I watched The Firm the other day. I hadn’t seen it and something just compelled me to watch it. When I searched for it on Amazon Instant two results came up. The first was the one directed by Sidney Pollack starring Tom Cruise that came out in 1993. The other was something from 2012. I obviously wanted to watch the 1993 version.
As the opening credits rolled they read “based upon the book by John Grisham” and I struck with a nagging thought – this movie was remade and updated for the 2012 version, but the book was never changed.
Why don’t we remake books?
It’s an interesting question for which I don’t really have an answer. We remake every other form of entertainment but for some reason we don’t remake books. What do I mean when I say “remake”? Great question. It means different things in each form of entertainment.
Movies are notorious for remakes. We see them all the time, and I’ve talked about this before, but remakes are almost as old as movies themselves. Rebooting a franchise might be considered a remake, that’s a case by case thing. The film industry thrives on remaking movies and it’s hard to imagine a world without remakes.
We call remakes of songs “cover songs” or “covers.” I don’t know how song remakes got their own word, but at some point it happened. Some covers become so popular that they surpass the original recordings popularity (Clapton’s “I Shot The Sheriff,” Guns N’ Roses’ “Knocking on Heavens Door,” and Jimi Hendrix’s “Along The Watch Tower” come to mind immediately but I grew up on classic rock). Just like in film I can’t really imagine a world without covers. (It’s worth noting that there are some great Tumblrs dedicated to cover songs. My favorite is Copy Cats.)
There’s been a wave of remaking television series in the past 10 years. Hawaii Five-0 and Battlestar Galactica pop into my head instantly. Remakes are so common in theatre that the Tony’s have a category called “Best Revival.” They give out awards for remakes. And we’re seeing remakes of older video games with every new console generation.
So, ok, this is stuff you probably already know. But of it’s ok to remake movies, television shows, plays, songs and video games, why as a culture don’t we remake books.
We adapt them/modernize books into other artforms. Casino Royale, the book, takes place in the 50s. But when the story was updated in 2006 only a movie was made, an updated book was not written. I just recently read Casio Royale. The movie is beat for beat, almost identical. The book could definitely use a face lift.
So I ask again. Why don’t we remake books?
I don’t know. I really can’t figure it out. The only thing I can think of, might actually insult people. It’s actually so simple, it might be right.
Most of the book people (writers, publishers, editors, and even many avid readers) are book snobs. And the book snobs have all the power.
By book snobs, I don’t mean people who read. I read. I’ve been averaging around 10 books a year the past few years. When I say book snob I mean the kinds of people who would never dream of owning a Kindle or a Nook. The people who think owning books is some kind of status symbol. People enjoy the smell of books, the weight of them in your bag, the ones who get angry when you call the act of printing, binding, shipping, and stocking books on shelves “a little archaic.”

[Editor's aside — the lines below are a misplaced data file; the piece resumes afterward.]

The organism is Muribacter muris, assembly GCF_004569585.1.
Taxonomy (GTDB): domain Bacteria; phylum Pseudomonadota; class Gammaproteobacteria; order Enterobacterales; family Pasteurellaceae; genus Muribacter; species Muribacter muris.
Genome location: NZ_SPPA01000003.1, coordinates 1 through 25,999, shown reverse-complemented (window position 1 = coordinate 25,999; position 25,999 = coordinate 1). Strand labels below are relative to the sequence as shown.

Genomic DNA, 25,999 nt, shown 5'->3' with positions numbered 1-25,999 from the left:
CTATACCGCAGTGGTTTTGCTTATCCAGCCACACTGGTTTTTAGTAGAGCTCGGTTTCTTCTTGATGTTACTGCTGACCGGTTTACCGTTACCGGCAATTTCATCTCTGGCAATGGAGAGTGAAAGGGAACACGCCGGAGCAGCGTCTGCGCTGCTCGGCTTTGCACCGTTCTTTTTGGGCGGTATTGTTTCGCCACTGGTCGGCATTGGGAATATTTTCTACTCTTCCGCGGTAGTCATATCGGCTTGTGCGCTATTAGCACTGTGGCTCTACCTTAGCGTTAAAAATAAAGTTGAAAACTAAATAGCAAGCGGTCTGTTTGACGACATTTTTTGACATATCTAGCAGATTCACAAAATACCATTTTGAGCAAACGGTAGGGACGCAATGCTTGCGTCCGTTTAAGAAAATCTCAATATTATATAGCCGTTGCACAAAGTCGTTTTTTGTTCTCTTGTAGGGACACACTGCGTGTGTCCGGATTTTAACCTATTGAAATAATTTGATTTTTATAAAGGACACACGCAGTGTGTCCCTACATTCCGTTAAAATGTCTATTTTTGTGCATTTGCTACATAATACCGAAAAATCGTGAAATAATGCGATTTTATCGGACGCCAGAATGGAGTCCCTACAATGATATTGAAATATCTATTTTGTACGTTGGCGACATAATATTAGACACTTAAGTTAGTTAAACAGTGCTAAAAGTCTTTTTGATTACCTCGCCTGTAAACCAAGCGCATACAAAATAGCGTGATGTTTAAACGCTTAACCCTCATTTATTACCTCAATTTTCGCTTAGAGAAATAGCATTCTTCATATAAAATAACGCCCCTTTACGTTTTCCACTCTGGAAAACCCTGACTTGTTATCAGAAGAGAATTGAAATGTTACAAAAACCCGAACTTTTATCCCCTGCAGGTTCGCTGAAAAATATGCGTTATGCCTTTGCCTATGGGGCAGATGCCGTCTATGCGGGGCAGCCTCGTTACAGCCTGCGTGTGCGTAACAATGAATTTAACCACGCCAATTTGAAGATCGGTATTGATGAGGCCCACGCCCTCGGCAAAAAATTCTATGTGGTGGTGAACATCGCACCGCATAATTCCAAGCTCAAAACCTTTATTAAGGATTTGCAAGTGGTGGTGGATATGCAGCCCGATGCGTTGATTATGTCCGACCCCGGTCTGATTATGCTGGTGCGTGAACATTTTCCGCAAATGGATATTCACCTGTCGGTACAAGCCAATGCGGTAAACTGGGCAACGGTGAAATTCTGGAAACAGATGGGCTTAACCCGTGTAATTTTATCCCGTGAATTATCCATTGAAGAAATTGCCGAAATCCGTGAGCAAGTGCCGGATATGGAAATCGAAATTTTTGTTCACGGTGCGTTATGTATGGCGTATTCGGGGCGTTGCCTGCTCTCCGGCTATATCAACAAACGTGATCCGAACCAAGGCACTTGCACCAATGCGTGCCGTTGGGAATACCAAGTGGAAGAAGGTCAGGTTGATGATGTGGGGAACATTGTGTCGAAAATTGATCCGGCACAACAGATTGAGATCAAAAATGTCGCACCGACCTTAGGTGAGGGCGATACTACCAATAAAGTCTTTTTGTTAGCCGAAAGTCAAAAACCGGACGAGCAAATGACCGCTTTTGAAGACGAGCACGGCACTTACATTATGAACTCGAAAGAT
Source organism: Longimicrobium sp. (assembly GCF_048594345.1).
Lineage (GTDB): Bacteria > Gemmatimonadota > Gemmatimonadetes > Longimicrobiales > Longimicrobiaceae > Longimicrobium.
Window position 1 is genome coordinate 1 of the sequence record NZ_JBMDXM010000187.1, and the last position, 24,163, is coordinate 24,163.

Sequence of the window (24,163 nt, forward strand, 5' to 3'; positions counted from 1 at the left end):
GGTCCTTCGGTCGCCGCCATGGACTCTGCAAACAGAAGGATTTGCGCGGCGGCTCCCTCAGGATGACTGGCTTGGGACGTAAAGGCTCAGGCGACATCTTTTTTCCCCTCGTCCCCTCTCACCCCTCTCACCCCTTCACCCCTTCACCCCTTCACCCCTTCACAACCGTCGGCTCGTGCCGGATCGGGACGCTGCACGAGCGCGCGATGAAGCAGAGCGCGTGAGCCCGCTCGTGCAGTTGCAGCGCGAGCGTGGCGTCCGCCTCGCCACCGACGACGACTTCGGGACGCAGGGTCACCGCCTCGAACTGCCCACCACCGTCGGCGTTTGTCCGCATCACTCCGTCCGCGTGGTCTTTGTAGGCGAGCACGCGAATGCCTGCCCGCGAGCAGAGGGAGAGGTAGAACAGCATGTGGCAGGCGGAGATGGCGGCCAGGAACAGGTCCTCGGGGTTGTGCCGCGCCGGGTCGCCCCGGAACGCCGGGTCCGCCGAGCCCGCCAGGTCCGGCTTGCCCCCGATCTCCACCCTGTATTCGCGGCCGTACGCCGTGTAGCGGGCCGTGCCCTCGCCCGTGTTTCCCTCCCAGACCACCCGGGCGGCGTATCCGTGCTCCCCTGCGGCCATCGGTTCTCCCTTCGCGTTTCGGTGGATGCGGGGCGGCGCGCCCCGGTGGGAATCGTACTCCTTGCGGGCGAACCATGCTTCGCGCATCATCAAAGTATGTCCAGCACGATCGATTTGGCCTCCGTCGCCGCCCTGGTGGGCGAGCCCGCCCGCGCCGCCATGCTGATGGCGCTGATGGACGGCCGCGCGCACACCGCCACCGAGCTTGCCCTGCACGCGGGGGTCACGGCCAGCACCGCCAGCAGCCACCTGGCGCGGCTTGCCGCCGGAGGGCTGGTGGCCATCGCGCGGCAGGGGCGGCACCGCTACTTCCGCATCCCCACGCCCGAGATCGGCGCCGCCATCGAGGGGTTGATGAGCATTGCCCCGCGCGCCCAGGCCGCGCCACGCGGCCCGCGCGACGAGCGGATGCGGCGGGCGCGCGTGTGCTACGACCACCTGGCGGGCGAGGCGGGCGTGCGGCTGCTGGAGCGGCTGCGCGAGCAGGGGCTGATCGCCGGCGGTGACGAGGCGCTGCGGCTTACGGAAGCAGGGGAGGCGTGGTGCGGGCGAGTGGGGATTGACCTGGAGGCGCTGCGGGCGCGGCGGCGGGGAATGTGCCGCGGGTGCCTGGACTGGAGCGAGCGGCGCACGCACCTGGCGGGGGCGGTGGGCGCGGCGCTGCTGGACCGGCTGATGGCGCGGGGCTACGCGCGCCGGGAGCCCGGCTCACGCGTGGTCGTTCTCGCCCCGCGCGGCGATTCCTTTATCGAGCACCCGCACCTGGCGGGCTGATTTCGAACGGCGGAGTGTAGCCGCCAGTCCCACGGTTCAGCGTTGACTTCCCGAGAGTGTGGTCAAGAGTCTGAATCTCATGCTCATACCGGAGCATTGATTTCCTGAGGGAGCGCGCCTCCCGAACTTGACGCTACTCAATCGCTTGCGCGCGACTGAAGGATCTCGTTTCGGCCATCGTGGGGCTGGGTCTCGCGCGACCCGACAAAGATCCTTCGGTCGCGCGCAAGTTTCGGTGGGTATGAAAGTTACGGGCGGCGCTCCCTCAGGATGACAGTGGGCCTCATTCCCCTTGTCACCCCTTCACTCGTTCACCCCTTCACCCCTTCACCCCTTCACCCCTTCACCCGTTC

The closest analogy I can come up with is, if Hollywood only shot movies on 35mm film and then refused to make a movies available except projected (on film) in theaters. No DVD, no streaming, no shooting on any modern cameras. I would call that a little archaic too.
Ok, so, back on point. I think the type of people running the book industry are book snobs. You can tell it’s out dated because we don’t call it the book industry we call it the print industry. Print. and Egon Spangler said, “print is dead” in Ghostbusters. A movie that came out in 1984, and one that director Ivan Reitman thinks should be remade.
Ok, I’m probably being too harsh. But I get the general sense that there is actually too much respect for books. And I can’t help but think that the idea of remaking a book would be insulting to the whole industry. I can already hear them say,”why not just read the book that’s there? Is there something wrong with what the author wrote?”
Maybe I’m over thinking this. Maybe the reason why books aren’t remade is because there isn’t a market for it. Maybe I’m the only one interested in reading a modernized version of Murder on the Orient Express where the Orient Express was a luxury airline making a direct flight from NY to Tokyo. Or an updated version of 1984 where all the technology get’s a little bump to make the whole thing seem more plausible.
I really don’t have an answer. I just know that I often want books to be updated, or remade and they seem to not exist.
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